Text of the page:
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Home > Investor News > Chasing the Yield in Alternative Investments Can Prove Risky

Chasing the Yield in Alternative Investments Can Prove Risky

In recent years, retail investors have been pouring money into alternative investments by the droves. From 2008 to 2009, that money more than doubled to $712 billion from $312 billion, according to McKinsey & Company. For many investors, the allure of these alternative products – which include non-traded real estate investment trusts (REITs) and private placements – is often the promise of higher returns and supposed immunity to the volatility of stock markets.

As reported Feb. 10 by the New York Times, the phenomenon of investors’ actively moving their money in pursuit of higher interest rates – also known as chasing yield – is being felt throughout the economy. Jeremy C. Stein, a Federal Reserve governor, expressed concern in a recent speech that investors desperate for yield could be creating a bubble in widely available investments like junk bonds.

Take the case of Mary Beck, a furniture business consultant in Pasadena, Calif. In 2008, when stock investments in her husband’s IRA began to decline rapidly, the couple moved $470,000 of their money into a new product recommended by their broker.

The offering – part ownership in a fleet of luxury cars – was unfamiliar to the Becks. But because the broker making the pitch had been around for years, they ultimately decided it was a solid investment.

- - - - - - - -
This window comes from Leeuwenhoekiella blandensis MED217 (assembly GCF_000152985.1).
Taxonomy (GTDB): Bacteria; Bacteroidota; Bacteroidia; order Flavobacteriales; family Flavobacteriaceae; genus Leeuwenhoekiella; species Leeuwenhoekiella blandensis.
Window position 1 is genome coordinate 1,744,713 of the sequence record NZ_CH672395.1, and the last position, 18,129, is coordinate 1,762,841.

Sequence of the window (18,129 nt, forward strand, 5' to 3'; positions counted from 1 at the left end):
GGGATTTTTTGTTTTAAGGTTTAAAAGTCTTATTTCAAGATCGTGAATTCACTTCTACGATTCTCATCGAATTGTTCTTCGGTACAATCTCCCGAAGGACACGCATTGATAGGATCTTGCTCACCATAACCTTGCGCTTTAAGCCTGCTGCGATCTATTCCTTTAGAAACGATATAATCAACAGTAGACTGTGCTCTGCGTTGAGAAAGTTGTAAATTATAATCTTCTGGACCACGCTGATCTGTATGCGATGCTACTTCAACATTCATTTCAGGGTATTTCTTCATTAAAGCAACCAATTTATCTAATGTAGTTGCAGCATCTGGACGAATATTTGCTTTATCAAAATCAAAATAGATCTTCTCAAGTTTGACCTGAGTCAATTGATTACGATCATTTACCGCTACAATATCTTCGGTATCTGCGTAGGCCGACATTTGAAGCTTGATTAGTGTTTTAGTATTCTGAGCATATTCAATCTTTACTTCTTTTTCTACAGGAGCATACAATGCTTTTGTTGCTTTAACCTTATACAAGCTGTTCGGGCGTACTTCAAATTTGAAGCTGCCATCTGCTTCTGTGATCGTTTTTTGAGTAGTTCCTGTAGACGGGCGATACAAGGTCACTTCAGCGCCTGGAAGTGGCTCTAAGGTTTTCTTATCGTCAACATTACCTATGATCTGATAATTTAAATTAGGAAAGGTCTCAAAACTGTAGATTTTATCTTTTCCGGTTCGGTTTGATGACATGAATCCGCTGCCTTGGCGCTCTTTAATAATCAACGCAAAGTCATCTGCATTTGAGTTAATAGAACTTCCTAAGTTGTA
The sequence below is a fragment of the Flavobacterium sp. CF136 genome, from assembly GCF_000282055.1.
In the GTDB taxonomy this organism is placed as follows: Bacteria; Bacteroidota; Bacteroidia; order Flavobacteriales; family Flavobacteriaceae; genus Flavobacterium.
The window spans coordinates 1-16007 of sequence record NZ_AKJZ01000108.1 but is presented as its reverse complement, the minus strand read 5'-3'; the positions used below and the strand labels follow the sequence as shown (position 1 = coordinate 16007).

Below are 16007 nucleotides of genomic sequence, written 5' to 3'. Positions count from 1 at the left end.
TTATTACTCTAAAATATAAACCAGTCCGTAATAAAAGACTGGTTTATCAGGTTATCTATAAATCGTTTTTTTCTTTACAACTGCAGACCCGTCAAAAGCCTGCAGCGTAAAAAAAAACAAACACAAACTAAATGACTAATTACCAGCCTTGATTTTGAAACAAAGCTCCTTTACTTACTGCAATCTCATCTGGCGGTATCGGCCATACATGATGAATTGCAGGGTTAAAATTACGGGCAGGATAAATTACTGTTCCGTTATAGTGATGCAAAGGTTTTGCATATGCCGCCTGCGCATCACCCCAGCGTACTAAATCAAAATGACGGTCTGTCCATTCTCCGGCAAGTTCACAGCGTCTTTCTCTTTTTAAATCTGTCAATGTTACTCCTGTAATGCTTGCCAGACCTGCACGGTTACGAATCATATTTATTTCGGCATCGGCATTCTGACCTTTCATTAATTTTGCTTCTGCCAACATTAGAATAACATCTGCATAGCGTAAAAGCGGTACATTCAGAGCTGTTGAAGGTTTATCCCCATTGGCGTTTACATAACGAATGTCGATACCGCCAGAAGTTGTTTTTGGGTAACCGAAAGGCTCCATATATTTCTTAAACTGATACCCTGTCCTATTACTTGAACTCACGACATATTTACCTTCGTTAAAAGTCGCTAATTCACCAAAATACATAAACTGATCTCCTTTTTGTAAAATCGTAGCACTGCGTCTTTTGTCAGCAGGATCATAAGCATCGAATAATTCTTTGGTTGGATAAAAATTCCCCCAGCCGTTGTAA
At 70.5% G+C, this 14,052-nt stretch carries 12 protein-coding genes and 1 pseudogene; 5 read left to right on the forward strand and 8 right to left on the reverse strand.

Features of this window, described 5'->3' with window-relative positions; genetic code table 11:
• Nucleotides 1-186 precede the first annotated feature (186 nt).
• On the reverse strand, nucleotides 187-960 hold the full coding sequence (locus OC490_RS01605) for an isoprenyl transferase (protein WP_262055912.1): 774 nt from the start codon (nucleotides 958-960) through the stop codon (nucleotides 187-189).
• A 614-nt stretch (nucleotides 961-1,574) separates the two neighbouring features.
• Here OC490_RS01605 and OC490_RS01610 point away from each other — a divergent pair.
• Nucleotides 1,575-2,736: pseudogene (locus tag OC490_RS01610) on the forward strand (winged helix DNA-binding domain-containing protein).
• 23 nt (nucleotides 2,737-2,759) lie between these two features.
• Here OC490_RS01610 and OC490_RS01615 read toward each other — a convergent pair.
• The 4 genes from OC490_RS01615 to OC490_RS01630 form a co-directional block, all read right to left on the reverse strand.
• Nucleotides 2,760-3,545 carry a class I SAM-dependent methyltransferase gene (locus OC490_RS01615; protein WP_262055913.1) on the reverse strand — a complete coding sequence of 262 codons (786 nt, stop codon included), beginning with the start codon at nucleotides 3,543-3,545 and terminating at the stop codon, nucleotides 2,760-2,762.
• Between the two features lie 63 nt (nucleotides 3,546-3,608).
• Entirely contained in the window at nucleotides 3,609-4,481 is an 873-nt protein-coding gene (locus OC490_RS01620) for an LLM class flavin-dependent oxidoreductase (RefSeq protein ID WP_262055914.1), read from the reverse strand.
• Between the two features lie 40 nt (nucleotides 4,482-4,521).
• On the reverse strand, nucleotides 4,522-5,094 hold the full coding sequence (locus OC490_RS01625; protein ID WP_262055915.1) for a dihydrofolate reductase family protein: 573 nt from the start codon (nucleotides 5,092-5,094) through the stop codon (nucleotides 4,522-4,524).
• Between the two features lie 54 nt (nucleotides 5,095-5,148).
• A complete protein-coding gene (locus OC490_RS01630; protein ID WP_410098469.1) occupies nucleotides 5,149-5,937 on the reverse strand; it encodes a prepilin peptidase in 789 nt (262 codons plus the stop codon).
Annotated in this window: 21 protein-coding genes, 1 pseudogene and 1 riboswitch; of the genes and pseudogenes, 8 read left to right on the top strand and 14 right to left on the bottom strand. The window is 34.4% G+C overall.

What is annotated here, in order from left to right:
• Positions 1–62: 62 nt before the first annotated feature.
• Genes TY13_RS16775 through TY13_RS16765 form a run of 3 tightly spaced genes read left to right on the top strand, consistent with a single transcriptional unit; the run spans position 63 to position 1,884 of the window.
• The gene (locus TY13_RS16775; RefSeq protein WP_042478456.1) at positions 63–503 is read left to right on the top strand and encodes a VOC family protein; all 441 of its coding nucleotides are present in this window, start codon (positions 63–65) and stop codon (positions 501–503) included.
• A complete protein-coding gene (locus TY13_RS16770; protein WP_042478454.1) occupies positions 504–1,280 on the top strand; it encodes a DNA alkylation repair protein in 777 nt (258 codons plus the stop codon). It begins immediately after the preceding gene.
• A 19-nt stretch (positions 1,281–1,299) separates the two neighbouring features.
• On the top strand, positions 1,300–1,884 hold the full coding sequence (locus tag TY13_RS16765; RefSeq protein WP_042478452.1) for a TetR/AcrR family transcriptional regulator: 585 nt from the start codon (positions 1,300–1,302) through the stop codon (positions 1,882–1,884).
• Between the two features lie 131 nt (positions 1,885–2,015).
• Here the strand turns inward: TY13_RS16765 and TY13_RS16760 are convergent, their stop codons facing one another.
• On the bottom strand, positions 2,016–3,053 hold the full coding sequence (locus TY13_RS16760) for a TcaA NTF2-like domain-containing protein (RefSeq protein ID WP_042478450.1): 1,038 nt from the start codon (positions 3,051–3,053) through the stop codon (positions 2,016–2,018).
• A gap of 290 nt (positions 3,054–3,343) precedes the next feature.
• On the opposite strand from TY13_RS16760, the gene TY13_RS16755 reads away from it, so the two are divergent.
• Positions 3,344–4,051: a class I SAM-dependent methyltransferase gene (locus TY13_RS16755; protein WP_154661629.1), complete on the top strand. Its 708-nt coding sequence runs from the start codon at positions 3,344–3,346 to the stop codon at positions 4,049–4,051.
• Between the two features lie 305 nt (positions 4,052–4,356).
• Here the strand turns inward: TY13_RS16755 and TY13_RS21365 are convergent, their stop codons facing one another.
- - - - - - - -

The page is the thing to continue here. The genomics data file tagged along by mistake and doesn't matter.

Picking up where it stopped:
“We knew that 12% wasn’t realistic, but 7% seemed realistic,” Mrs. Beck said in the New York Times article. “To us, it was a very conservative way to ensure that we’d increase our savings.”

That was until they stopped receiving interest payments. The Becks later lost their money when the venture went bankrupt in 2012. Now the couple is rethinking their retirement and planning to work longer.

Gary Spiegel, 54, also was featured in the New York Times story. A woodworker by trade in upstate New York, Spiegel was persuaded to buy into three private placements after he grew tired of the volatile stock market and withdrew all of his money in March 2010. Much of that money, $100,000, went into a company that was supposed to produce a bilingual television show, “Hacienda Heights,” while paying a 10% interest rate.

“The banks weren’t giving interest, and I was getting turned off by stocks,” Spiegel said in the NYT story.

Spiegel ended up losing $318,000. He settled a legal dispute with his broker this month, just before an arbitration hearing.

Like private placements, non-traded REITs also have become an increasingly popular alternative investment for retail investors like the Becks and Spiegel. These same REITs are what landed LPL Financial in trouble recently with Massachusetts regulators.

The outstanding amount of non-traded REITs reached $65 billion last year, up from $43 billion in 2009, according to Direct Investments Spectrum. In addition to the Massachusetts case against LPL Financial, the Financial Industry Regulatory Authority  (FINRA) fined David Lerner Associates $14 million over issues with non-traded REITs last October.

The bottom line: Investors who want to take speculative bets on complex investment products that, until a few years ago were pitched only to the most sophisticated investors, may be wise to think long and hard before doing so.

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